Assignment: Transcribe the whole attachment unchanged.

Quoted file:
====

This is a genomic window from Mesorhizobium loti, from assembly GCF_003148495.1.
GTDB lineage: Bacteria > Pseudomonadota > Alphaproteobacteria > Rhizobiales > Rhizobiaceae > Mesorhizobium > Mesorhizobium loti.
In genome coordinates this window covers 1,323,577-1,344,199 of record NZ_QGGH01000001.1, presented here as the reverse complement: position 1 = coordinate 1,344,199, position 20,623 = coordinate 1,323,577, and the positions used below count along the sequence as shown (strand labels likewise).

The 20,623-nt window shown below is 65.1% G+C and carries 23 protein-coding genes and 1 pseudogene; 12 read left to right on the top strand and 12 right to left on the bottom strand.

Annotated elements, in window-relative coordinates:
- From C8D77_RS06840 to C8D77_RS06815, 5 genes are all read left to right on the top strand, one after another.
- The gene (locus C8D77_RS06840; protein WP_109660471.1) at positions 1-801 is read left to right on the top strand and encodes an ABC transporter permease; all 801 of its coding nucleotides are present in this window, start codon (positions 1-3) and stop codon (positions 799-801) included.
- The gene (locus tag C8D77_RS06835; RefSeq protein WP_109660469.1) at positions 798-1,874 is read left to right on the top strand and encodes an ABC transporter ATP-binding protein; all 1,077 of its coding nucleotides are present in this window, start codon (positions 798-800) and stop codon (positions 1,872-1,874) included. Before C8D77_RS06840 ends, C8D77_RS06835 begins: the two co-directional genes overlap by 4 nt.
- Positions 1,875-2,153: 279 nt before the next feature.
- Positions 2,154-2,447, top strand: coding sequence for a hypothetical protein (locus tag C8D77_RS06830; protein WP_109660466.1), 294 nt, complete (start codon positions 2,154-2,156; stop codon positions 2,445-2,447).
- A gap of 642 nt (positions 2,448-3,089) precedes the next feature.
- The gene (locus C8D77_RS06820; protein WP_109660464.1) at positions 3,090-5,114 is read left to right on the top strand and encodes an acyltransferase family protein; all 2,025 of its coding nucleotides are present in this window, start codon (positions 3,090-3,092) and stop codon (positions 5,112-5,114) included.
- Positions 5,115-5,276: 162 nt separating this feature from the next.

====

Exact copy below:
This is a genomic window from Mesorhizobium loti, from assembly GCF_003148495.1.
GTDB lineage: Bacteria > Pseudomonadota > Alphaproteobacteria > Rhizobiales > Rhizobiaceae > Mesorhizobium > Mesorhizobium loti.
In genome coordinates this window covers 1,323,577-1,344,199 of record NZ_QGGH01000001.1, presented here as the reverse complement: position 1 = coordinate 1,344,199, position 20,623 = coordinate 1,323,577, and the positions used below count along the sequence as shown (strand labels likewise).

The 20,623-nt window shown below is 65.1% G+C and carries 23 protein-coding genes and 1 pseudogene; 12 read left to right on the top strand and 12 right to left on the bottom strand.

Annotated elements, in window-relative coordinates:
- From C8D77_RS06840 to C8D77_RS06815, 5 genes are all read left to right on the top strand, one after another.
- The gene (locus C8D77_RS06840; protein WP_109660471.1) at positions 1-801 is read left to right on the top strand and encodes an ABC transporter permease; all 801 of its coding nucleotides are present in this window, start codon (positions 1-3) and stop codon (positions 799-801) included.
- The gene (locus tag C8D77_RS06835; RefSeq protein WP_109660469.1) at positions 798-1,874 is read left to right on the top strand and encodes an ABC transporter ATP-binding protein; all 1,077 of its coding nucleotides are present in this window, start codon (positions 798-800) and stop codon (positions 1,872-1,874) included. Before C8D77_RS06840 ends, C8D77_RS06835 begins: the two co-directional genes overlap by 4 nt.
- Positions 1,875-2,153: 279 nt before the next feature.
- Positions 2,154-2,447, top strand: coding sequence for a hypothetical protein (locus tag C8D77_RS06830; protein WP_109660466.1), 294 nt, complete (start codon positions 2,154-2,156; stop codon positions 2,445-2,447).
- A gap of 642 nt (positions 2,448-3,089) precedes the next feature.
- The gene (locus C8D77_RS06820; protein WP_109660464.1) at positions 3,090-5,114 is read left to right on the top strand and encodes an acyltransferase family protein; all 2,025 of its coding nucleotides are present in this window, start codon (positions 3,090-3,092) and stop codon (positions 5,112-5,114) included.
- Positions 5,115-5,276: 162 nt separating this feature from the next.